I’ve come to hate the sunrise on this planet.

Never mind the electric purple fractures in the horizon which beckon the arrival of Ontonic’s infamous lilac thunderclouds, which lug their deep purple pillowcases of sweet summer showers for the wildlife to bathe in. Shortly after, the sun warms the planet with a pink sheen of fog, settling upon the technologically advanced jungles and tourist havens. Some may call it heavenly, or even angelic. But in my eyes, the sun is a constant, looming reminder that a new day has begun on this mirage of a planet. Many would kill to be in my straw-weaved shoes, but step-Planet Ontonic is nothing like Mother Earth.

If you ask anyone other than its lifelong natives, they’d say you have never lived until you’ve had an Ontaro Mojito overlooking the sunrise of Ontonic. But if you ask the natives, they’d say that the planet’s beauty, its exclusivity, its raw health and vibrancy, died the day Earthlings stepped foot onto its soil.

Once a scenic oasis of lush jungles and waterfall lagoons, now an intergalactic resort location. Tourists and relocated humans bathe in the drinking streams and pluck Ontonic’s premature harvest. Crushing everything they hold sacred beneath their plastic, mass-produced sandals.

I don’t blame them; the tired, angry locals. Though, through virgin Earthly eyes, I can see the appeal…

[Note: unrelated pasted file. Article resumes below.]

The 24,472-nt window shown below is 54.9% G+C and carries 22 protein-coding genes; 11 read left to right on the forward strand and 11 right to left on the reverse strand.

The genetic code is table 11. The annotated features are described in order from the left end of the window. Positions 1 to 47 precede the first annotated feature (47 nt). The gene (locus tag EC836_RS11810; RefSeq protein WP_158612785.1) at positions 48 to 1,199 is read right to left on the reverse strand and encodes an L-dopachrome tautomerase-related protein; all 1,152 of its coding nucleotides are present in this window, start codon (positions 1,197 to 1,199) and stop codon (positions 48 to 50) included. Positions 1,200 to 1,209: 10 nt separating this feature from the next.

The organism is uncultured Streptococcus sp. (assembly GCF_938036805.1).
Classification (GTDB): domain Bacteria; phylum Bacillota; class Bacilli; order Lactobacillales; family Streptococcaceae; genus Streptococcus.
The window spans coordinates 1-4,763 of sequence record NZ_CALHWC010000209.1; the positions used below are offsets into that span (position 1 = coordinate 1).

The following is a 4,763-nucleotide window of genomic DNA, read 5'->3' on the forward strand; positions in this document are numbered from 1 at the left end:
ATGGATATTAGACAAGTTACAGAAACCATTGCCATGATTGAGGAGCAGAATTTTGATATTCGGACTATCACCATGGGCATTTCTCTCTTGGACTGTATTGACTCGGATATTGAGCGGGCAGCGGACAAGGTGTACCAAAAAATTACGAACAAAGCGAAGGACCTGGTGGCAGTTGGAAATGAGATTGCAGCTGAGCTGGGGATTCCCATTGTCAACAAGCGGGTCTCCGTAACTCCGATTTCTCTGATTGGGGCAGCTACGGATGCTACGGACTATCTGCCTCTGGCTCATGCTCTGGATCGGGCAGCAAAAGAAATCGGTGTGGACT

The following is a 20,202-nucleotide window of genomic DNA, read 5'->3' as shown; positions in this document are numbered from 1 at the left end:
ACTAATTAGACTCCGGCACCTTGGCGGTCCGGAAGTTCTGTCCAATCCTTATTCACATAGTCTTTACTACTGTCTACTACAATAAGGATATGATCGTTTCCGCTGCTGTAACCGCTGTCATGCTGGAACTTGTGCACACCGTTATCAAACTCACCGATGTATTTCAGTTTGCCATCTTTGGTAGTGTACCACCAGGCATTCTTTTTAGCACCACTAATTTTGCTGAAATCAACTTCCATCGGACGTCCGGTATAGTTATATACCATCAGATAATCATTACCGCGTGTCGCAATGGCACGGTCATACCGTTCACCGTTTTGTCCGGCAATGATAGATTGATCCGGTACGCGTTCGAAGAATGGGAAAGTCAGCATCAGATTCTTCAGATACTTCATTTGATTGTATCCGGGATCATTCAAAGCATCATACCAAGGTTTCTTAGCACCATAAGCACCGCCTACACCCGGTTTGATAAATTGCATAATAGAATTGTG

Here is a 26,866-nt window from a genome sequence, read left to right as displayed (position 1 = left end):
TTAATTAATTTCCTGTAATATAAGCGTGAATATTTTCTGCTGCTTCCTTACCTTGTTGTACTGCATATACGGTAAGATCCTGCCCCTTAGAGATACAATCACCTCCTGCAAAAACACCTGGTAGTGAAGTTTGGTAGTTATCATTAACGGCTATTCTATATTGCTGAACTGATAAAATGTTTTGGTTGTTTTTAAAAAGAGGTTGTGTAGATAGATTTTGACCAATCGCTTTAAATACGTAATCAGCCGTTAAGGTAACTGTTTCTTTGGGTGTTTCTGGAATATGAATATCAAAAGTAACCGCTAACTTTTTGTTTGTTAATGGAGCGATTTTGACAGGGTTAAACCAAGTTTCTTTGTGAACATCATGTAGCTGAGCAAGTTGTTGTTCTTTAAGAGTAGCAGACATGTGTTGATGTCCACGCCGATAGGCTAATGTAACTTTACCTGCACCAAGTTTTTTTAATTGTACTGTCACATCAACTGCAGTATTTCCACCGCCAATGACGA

Upon landing on the solid Jade Runway of Ontonic, between the pastoral mountains and repurposed, urbanized villages, your bags are taken from your hands. A mimosa stuffed with unrecognizable exotic fruit graces its place as you follow a kind native woman to your suite. You compliment her pointy ears and Tribal Tattoos and ask about their meaning, careful not to capitalize on the intricate incantations carved into her spine. Whether she was branded against her will or with open arms, what does it matter to the woman with a return flight in 3 days?…

These tourists are here as their associate’s arm candy, not as a humanitarian prepared to free those working under life-threatening conditions. They are here to be served as guests; to bask in the beautiful Ontonic rivers and lounge in the fully staffed bungalows which were once utilized as prayer huts or birthing suites. These tourists have landed on this planet to party and to gamble until the crack of dawn; only to retire to their suite and toast to the Galaxy’s romance Capital as the sky ignites into a kaleidoscope of auroras.

Sometimes, I see the appeal. How could Earthlings know their bungalow was once home to a seven-member family? Or that their lazy river was once a sacred untouched landmark? Sometimes, I can be empathetic.

But then I remember life on Earth. I remember public high schools and the dull, muted grass the building stood upon. I remember the public parks, and how I used to look forward to seeping my hands into the septic dirt to make mud pies for my bird friends. I remember how much I loved Thanksgiving; the extra greasy Turkey and the loaded stuffing, binded together with salty gravy from a can. But most importantly, I remember the Native Americans, and how they once welcomed foreigners onto their soil, with open arms and a luxurious feast. I remember how every Earthly American school in the month of November spoon-fed this small blurb of genocide onto our plates, and I remember how we all should know better.

As I, a foreigner, an Earthling, with no right to bash my species as I stand on this planet, do my best to live as the Ontonics do, I remember the past. And I hope this planet spits us back into our aluminum cans and back onto the rotten planet we ran from.

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